There’s been a flurry of activity in the last week, and I thought about writing about one hiring or another, but couldn’t come up with a whole post’s worth of worthwhile things to say about each hiring. So here’s a little snapshot of a couple of the movement with some predictions alongside:
Yesterday, Swimswam posted an article speculating who might get hired at one of the most coveted jobs in swimming, head coach of Auburn University. This is shaping up to be an epic college hiring season and I applaud the article. It is fun to speculate about this kind of thing.
I would make only one significant edit to Swimswam's list. It is made up entirely of men. That's not entirely Swimswam's fault
A lot of people are putting up posts right now, collecting their best content of 2017. That sounded too boring and lazy to me, so instead here's what I'm going with. This blog has always been a space where I've been outspoken, and will continue to be that in 2018.
Despite some of my more controversial takes, I do try to not open my mouth about something unless I feel really confident in what I know. That's why you won't find me putting up articles about dryland, injury prevention or physics. I know a little about those topics (well, maybe not physics) I know I wouldn't want to read a blog written by somebody who just fires off about whatever.
Still, despite being somewhat careful in the topics I choose and what I know about them, I still miss the mark some time. So here's a post for everybody that has gotten furious about at least on the three posts I am about to feature. I'm sorry- I was wrong.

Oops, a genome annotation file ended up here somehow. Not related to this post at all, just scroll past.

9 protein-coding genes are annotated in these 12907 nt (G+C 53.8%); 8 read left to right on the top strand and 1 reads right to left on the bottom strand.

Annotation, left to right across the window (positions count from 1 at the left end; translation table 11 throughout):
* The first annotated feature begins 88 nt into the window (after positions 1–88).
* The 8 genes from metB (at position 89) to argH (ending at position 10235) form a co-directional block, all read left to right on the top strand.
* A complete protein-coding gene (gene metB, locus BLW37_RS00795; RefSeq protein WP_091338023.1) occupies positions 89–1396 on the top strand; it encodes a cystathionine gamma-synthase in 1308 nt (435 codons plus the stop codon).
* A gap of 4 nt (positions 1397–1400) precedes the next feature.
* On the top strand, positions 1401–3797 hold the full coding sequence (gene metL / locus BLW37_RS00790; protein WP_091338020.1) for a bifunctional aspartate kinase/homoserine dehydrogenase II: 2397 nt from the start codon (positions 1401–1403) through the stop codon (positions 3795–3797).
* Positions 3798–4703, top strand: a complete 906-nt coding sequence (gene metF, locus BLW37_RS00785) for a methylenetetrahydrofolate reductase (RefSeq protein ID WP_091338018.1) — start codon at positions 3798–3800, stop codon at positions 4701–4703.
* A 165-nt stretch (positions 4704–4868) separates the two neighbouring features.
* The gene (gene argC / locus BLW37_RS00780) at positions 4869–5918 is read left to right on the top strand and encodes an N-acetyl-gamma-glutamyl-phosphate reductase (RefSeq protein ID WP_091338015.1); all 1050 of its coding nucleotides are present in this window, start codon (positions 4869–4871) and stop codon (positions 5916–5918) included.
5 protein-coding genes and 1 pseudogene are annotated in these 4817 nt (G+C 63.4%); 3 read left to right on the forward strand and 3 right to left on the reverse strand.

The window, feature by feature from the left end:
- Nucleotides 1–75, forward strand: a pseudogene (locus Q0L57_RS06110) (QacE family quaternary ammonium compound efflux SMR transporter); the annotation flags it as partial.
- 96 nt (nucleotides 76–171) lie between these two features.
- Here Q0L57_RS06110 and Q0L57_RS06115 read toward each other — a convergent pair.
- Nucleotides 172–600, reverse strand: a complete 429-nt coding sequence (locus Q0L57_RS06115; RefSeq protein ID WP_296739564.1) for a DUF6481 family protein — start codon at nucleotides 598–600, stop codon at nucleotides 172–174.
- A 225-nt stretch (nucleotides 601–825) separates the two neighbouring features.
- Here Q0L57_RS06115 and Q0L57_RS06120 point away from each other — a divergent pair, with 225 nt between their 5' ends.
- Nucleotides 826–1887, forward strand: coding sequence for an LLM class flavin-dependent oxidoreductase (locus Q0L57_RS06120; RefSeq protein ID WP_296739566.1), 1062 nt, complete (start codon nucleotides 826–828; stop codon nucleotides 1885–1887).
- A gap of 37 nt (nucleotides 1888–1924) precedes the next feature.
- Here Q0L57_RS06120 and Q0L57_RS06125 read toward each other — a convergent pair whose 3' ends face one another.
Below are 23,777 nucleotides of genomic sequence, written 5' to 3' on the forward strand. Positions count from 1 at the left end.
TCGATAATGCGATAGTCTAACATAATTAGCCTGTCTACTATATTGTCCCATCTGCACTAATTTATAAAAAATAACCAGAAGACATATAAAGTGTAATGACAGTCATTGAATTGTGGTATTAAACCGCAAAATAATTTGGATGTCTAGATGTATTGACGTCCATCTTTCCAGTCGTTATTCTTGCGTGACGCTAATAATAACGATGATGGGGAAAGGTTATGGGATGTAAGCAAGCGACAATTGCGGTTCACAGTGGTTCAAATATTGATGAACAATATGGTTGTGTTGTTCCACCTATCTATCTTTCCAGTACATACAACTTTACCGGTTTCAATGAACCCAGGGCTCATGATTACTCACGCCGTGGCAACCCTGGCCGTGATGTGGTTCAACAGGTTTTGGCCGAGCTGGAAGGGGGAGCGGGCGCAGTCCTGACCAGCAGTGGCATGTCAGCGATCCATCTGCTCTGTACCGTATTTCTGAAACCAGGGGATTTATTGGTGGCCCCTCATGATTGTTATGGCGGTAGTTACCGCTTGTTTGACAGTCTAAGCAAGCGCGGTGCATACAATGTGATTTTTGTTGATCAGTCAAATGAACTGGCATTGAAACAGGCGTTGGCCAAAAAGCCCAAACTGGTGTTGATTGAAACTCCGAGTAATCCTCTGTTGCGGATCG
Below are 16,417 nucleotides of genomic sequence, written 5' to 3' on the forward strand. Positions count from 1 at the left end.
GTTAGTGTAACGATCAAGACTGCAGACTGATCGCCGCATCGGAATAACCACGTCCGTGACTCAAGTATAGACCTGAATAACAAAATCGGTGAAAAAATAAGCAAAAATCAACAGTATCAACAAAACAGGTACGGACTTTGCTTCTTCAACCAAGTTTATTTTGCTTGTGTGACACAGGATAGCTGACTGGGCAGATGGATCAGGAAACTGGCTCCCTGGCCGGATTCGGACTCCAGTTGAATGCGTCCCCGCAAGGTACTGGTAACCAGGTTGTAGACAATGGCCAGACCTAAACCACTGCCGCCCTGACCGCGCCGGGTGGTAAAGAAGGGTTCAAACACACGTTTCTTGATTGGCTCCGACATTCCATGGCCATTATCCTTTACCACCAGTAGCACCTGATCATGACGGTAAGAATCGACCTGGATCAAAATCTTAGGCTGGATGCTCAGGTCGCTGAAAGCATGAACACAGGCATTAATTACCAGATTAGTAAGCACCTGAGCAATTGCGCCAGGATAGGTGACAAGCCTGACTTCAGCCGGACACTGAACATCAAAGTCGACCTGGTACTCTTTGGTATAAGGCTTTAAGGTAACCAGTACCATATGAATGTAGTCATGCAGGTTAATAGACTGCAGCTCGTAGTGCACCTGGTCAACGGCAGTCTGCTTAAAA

I had a pretty good 2016 predicting some big things in swimming. That gave me a little confidence to keep it going in 2017. But this post, predicting what would happen at the Budapest World Championship, had some big whiffs. To whit:
- I predicted that there would no women medalists in the 100 fly. Then Kelsi Worrell got a bronze. Doh.
- Likewise, I didn't have much faith in the women's IM crew to get any medals. In fact I didn't even think enough of Madisyn Cox to feature her in the post.
I may be stretching the definition of "dead wrong" here, but bear with me. When revisiting this article, I feel two things are equally true:
- Virginia made a good decision to hire Todd DeSorbo, who immediately put together a strong coaching staff and the early results on UVA are really positive. You can't really argue with the decision they made, plucking the top assistant from a top ten program within the same conference.
- There are other schools that will not be mentioned that totally blew it by not hiring Moreno. I have heard from several sources that she was turned down for several jobs where the person hired just doesn't have a resume that stacks up to Moreno. That's wrong and a blown opportunity for those schools.
A year and one day ago, I announced my personal quest to break a minute in the 100 breaststroke. I have not written about that quest for over seven months.
The reason is simple. My own vanity and my desire to protect it hasn't left me very motivated to tell you that I had weeks at a time where I didn't train or just barely sustained swimming.
That after getting down to a svelte 176 lbs for my last competition in March, I have hovered between 195-200 lbs this fall and winter. I can't fit into half the pants I wore last winter, and I'm embarrassed.